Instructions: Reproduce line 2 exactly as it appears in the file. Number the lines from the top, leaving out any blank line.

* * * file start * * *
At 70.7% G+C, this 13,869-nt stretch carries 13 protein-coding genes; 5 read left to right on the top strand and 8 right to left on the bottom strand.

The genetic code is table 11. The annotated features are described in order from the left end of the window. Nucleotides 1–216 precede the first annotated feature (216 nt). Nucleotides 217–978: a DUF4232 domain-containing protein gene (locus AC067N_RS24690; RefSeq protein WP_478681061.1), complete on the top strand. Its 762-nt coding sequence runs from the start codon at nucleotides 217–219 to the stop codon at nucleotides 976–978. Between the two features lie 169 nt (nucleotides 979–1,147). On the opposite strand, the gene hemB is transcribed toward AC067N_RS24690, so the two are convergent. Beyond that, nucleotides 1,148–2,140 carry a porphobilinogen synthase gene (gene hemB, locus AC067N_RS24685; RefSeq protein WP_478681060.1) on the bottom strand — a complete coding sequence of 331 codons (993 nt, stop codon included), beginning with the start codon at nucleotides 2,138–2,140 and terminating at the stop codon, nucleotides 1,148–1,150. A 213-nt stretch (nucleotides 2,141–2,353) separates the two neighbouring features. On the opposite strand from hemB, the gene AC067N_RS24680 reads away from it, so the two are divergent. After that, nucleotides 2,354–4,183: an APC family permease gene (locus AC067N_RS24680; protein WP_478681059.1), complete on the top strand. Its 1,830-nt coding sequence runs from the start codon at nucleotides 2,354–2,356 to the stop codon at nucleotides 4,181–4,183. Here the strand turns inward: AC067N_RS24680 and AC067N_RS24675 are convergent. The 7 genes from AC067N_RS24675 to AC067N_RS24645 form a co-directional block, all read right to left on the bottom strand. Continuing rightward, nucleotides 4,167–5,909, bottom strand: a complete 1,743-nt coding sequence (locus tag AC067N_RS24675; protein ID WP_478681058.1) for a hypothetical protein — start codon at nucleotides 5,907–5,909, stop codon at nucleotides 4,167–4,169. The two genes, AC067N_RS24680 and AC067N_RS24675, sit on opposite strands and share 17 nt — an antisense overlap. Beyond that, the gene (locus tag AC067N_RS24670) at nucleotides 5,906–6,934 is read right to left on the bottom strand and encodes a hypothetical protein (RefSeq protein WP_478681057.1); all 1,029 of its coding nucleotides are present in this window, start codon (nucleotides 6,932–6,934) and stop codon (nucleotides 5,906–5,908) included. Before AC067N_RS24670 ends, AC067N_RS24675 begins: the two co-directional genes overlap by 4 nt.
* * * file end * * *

The genetic code is table 11. The annotated features are described in order from the left end of the window. Nucleotides 1–216 precede the first annotated feature (216 nt). Nucleotides 217–978: a DUF4232 domain-containing protein gene (locus AC067N_RS24690; RefSeq protein WP_478681061.1), complete on the top strand. Its 762-nt coding sequence runs from the start codon at nucleotides 217–219 to the stop codon at nucleotides 976–978. Between the two features lie 169 nt (nucleotides 979–1,147). On the opposite strand, the gene hemB is transcribed toward AC067N_RS24690, so the two are convergent. Beyond that, nucleotides 1,148–2,140 carry a porphobilinogen synthase gene (gene hemB, locus AC067N_RS24685; RefSeq protein WP_478681060.1) on the bottom strand — a complete coding sequence of 331 codons (993 nt, stop codon included), beginning with the start codon at nucleotides 2,138–2,140 and terminating at the stop codon, nucleotides 1,148–1,150. A 213-nt stretch (nucleotides 2,141–2,353) separates the two neighbouring features. On the opposite strand from hemB, the gene AC067N_RS24680 reads away from it, so the two are divergent. After that, nucleotides 2,354–4,183: an APC family permease gene (locus AC067N_RS24680; protein WP_478681059.1), complete on the top strand. Its 1,830-nt coding sequence runs from the start codon at nucleotides 2,354–2,356 to the stop codon at nucleotides 4,181–4,183. Here the strand turns inward: AC067N_RS24680 and AC067N_RS24675 are convergent. The 7 genes from AC067N_RS24675 to AC067N_RS24645 form a co-directional block, all read right to left on the bottom strand. Continuing rightward, nucleotides 4,167–5,909, bottom strand: a complete 1,743-nt coding sequence (locus tag AC067N_RS24675; protein ID WP_478681058.1) for a hypothetical protein — start codon at nucleotides 5,907–5,909, stop codon at nucleotides 4,167–4,169. The two genes, AC067N_RS24680 and AC067N_RS24675, sit on opposite strands and share 17 nt — an antisense overlap. Beyond that, the gene (locus tag AC067N_RS24670) at nucleotides 5,906–6,934 is read right to left on the bottom strand and encodes a hypothetical protein (RefSeq protein WP_478681057.1); all 1,029 of its coding nucleotides are present in this window, start codon (nucleotides 6,932–6,934) and stop codon (nucleotides 5,906–5,908) included. Before AC067N_RS24670 ends, AC067N_RS24675 begins: the two co-directional genes overlap by 4 nt.